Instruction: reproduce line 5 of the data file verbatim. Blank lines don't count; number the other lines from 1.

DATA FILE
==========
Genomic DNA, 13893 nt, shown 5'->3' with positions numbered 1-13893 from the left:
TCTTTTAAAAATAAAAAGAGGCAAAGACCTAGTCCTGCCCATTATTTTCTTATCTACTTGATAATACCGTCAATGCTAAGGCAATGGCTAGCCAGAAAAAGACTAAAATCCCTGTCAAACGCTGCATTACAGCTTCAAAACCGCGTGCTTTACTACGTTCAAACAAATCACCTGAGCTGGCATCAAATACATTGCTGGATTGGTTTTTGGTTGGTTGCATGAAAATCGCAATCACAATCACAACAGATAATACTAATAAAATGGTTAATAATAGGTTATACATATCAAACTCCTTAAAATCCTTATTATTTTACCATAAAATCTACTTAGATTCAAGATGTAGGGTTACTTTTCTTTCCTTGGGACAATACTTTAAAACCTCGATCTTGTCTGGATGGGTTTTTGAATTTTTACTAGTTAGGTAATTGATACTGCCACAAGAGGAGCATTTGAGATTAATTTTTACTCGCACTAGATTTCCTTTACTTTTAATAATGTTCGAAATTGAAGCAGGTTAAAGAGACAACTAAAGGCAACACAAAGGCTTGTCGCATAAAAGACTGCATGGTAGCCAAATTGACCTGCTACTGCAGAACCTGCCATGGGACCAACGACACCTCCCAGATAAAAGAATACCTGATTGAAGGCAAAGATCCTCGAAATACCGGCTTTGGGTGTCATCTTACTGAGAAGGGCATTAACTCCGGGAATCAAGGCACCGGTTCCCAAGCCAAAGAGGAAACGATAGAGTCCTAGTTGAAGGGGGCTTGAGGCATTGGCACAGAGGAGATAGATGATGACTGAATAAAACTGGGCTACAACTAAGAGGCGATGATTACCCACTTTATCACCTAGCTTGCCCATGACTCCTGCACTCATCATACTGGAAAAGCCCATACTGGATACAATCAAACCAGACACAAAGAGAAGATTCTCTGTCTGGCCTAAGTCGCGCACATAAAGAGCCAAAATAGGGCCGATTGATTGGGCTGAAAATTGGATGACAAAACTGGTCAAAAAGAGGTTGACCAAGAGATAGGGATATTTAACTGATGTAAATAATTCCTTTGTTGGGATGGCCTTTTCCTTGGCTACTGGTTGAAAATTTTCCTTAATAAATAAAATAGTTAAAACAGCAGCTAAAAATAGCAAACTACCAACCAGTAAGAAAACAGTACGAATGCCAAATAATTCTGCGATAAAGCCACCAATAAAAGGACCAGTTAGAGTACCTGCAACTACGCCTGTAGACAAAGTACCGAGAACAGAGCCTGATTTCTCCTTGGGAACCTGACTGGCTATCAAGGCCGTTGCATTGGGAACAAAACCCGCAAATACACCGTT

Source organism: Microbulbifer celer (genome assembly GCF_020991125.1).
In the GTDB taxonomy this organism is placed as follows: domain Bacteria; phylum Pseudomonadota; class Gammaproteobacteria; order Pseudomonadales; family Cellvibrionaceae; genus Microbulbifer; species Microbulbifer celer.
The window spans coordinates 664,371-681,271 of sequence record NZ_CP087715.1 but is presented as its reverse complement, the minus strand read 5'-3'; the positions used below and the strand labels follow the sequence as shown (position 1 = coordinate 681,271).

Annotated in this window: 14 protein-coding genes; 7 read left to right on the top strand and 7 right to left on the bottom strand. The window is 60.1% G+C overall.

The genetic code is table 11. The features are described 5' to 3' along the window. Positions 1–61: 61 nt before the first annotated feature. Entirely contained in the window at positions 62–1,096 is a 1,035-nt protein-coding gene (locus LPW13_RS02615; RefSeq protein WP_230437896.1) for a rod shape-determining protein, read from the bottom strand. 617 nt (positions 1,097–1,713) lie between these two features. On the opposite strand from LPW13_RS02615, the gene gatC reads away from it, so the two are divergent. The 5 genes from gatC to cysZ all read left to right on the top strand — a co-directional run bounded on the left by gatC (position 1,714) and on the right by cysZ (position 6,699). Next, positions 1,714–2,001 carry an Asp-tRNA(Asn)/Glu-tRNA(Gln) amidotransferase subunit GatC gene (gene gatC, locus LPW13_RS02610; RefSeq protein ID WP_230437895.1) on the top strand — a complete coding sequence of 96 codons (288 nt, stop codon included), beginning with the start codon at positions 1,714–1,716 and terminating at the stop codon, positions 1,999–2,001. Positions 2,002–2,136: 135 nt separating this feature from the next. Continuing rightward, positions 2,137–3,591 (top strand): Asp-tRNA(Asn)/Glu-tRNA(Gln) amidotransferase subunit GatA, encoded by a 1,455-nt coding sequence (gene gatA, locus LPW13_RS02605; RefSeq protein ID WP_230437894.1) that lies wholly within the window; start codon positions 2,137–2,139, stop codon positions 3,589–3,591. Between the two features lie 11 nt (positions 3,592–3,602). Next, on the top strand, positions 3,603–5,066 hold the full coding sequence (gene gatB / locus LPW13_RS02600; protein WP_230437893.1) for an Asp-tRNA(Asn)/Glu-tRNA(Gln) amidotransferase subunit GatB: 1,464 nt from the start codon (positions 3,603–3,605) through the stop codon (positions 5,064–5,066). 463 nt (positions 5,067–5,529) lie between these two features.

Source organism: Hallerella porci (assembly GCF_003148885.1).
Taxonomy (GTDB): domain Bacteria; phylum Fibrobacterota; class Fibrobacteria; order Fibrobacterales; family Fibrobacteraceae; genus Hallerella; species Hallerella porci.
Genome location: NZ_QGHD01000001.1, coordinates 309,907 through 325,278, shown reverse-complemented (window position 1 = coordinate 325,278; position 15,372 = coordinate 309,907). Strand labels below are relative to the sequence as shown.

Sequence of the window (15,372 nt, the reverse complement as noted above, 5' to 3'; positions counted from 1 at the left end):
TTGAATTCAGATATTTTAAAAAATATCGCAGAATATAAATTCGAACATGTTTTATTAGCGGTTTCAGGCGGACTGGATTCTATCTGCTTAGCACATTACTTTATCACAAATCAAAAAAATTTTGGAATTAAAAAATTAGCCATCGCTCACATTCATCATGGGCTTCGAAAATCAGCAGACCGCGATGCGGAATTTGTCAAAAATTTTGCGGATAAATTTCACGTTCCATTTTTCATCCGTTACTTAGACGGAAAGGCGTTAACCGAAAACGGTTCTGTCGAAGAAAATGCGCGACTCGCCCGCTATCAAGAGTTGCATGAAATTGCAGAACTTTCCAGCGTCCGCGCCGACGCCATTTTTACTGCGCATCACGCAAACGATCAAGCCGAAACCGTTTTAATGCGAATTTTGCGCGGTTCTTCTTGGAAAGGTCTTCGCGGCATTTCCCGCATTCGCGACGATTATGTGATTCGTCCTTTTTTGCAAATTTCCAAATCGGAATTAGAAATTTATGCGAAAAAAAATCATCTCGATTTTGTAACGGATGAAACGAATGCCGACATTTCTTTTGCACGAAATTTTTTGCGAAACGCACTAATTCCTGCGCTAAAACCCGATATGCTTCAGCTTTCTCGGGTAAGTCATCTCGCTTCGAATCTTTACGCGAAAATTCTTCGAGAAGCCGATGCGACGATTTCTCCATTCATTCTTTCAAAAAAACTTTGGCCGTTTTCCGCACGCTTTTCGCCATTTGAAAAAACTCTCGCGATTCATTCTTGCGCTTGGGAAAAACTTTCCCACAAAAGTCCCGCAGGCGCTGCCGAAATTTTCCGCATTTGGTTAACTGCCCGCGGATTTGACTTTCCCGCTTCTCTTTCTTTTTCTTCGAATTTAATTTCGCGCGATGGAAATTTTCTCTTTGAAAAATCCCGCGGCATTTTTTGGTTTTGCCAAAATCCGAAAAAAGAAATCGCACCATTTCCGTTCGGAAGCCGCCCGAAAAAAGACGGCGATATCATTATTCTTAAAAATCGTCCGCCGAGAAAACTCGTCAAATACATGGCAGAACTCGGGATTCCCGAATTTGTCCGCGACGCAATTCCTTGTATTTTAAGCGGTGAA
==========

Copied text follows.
The window spans coordinates 664,371-681,271 of sequence record NZ_CP087715.1 but is presented as its reverse complement, the minus strand read 5'-3'; the positions used below and the strand labels follow the sequence as shown (position 1 = coordinate 681,271).